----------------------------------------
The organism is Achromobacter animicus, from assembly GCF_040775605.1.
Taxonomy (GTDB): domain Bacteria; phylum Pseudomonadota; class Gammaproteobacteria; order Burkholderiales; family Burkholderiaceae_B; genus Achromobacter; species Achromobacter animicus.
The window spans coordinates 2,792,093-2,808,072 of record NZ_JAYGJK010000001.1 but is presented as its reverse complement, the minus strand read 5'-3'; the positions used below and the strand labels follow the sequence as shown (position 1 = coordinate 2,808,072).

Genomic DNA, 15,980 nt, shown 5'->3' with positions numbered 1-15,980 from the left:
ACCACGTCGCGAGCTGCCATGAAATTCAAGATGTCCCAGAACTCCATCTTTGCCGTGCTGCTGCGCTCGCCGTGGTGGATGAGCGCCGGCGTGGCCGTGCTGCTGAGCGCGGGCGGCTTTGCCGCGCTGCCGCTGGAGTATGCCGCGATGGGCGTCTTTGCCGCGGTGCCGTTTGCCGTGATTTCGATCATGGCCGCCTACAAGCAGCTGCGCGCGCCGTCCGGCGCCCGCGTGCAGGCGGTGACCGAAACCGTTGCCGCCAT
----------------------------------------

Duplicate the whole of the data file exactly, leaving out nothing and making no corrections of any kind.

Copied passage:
The organism is Achromobacter animicus, from assembly GCF_040775605.1.
Taxonomy (GTDB): domain Bacteria; phylum Pseudomonadota; class Gammaproteobacteria; order Burkholderiales; family Burkholderiaceae_B; genus Achromobacter; species Achromobacter animicus.
The window spans coordinates 2,792,093-2,808,072 of record NZ_JAYGJK010000001.1 but is presented as its reverse complement, the minus strand read 5'-3'; the positions used below and the strand labels follow the sequence as shown (position 1 = coordinate 2,808,072).

Genomic DNA, 15,980 nt, shown 5'->3' with positions numbered 1-15,980 from the left:
ACCACGTCGCGAGCTGCCATGAAATTCAAGATGTCCCAGAACTCCATCTTTGCCGTGCTGCTGCGCTCGCCGTGGTGGATGAGCGCCGGCGTGGCCGTGCTGCTGAGCGCGGGCGGCTTTGCCGCGCTGCCGCTGGAGTATGCCGCGATGGGCGTCTTTGCCGCGGTGCCGTTTGCCGTGATTTCGATCATGGCCGCCTACAAGCAGCTGCGCGCGCCGTCCGGCGCCCGCGTGCAGGCGGTGACCGAAACCGTTGCCGCCAT